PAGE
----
This information was written and distributed by STOP COP CITY ATL
ATLANTA — About 300 people gathered at Little 5 Points in remembrance of Tortuguita (tor-too-ghee-tah), the forest defender who was shot and killed by the police on Wednesday, January 18. Organizers are outraged at the police killing of yet another person of color.
People mourned, cried, and supported each other. They reaffirmed their commitment to public safety free of police and Cop City. People sang, played guitar, and then marched in the streets shouting “No justice, no peace” and “Stop Cop City.”
Organizers are receiving an outpouring of support from across the country. There were vigils for Tortuguita in Asheville, Durham, Olympia, Detroit, Los Angeles, Chicago, New York, Savannah, and Portland, with more planned for this evening and this weekend.
People who knew Tortuguita are devastated by the loss. A post on @stopcopcity reads: “They spent their time between Atlanta, defending the forest from destruction and coordinating mutual aid for the movement, and Florida, where they helped build housing in low-income communities, hit hardest by the hurricane. They were a trained medic, a loving partner, a dear friend, a brave soul, and so much more. In Tort’s name, we continue to fight to protect the forest and stop cop city with love, rage, and a commitment to each other’s safety and well-being.”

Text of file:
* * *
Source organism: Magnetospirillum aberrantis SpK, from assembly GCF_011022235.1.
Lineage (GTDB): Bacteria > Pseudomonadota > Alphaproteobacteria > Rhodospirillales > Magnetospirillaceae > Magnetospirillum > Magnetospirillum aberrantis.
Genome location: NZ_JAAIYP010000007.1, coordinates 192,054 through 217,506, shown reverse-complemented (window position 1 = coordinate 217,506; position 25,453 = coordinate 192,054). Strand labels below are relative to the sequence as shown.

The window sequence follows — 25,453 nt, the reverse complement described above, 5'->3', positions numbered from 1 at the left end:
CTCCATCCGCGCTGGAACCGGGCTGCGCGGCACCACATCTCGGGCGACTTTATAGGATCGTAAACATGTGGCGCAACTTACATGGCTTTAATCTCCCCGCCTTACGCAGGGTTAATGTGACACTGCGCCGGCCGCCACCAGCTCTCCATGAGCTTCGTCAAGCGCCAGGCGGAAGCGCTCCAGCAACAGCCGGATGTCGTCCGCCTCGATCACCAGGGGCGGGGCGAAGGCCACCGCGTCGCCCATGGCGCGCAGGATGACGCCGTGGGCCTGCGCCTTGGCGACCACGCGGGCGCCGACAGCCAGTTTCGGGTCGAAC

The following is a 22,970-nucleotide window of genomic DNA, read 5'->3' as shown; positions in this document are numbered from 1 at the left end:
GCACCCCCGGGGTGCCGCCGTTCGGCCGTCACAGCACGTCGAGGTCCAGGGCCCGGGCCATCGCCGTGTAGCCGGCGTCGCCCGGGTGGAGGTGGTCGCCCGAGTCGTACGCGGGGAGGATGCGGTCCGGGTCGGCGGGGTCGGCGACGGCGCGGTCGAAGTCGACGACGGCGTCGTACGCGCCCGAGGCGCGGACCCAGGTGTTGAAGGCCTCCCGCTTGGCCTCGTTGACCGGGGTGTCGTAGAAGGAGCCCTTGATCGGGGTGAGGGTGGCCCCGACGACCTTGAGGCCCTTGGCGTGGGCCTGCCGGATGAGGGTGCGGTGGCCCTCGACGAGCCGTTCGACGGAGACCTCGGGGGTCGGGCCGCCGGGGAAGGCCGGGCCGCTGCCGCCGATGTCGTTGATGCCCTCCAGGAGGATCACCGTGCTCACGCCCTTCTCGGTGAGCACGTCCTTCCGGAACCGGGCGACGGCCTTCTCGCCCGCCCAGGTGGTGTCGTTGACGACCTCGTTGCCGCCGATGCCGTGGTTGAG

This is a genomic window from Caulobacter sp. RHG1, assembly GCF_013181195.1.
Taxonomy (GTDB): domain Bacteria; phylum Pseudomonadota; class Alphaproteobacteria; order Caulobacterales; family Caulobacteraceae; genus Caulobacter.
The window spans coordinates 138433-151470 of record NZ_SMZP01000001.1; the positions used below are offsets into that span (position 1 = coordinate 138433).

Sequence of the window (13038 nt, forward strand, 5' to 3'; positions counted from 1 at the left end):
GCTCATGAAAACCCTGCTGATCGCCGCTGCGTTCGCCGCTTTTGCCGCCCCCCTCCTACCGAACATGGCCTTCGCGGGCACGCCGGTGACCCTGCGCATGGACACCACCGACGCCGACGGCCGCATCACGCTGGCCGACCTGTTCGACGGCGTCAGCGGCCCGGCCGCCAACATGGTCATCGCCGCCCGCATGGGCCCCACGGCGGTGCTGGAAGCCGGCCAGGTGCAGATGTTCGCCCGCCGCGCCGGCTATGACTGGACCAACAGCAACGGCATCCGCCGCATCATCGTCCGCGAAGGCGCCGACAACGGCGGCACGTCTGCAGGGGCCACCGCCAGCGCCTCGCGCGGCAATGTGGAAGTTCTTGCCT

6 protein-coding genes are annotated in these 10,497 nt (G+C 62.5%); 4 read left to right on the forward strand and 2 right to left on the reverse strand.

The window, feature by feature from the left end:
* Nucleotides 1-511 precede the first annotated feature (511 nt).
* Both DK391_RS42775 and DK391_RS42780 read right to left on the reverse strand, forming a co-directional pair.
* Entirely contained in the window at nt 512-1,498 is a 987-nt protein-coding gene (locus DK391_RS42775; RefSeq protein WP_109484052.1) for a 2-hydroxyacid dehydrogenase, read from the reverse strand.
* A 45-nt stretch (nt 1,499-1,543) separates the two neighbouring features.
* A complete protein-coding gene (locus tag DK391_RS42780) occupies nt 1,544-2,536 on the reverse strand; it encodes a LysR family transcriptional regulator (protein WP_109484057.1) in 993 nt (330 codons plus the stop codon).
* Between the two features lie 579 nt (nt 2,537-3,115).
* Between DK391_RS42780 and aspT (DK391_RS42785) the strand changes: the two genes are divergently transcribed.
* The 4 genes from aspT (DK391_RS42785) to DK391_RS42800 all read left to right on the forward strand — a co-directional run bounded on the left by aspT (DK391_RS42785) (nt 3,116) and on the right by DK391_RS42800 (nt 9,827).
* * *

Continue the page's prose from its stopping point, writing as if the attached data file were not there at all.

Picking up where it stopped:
Tortuguita was a very active part in supporting material needs for the community and people in the forest. In Tallahassee, they were a part of Food Not Bombs, a food distribution organization. In Atlanta, they ran the mutual aid account @browncatmutualaid, which raised thousands of dollars to meet the material needs of people of color and people who were defending the forest. One person reached out saying: “When I was going through some things late last year, this person was always willing to share the posts I made and even made donations periodically. They would reach out asking how I’m doing and if I needed help. I, in turn, would share mutual aid requests for forest defenders.”
A friend of theirs said: “Tortuguita was a very kind person. They were always willing to help and take care of people in need around them, especially the qtbipoc community. They were always attentive to others needs and offer always the best of them. A truly warriors for the forest and the people! I miss them so much.”
A fellow forest defender offered the quote: “Tortuguita showed an incredible amount of passion toward collective struggles for liberation and freedom. This passion was informed by their strong commitment to critical thought and inquiry. During their many months in the Weelaunee Forest, Tort could often be found in deep discussions about radical history, theory, and how we move together in this movement.
Tort was an instant friend to many, and touched countless lives with love and kindness in their tragically short life. Their ideas live on in our actions, and their friendship lives on in our hearts. Rest in power, Tort.”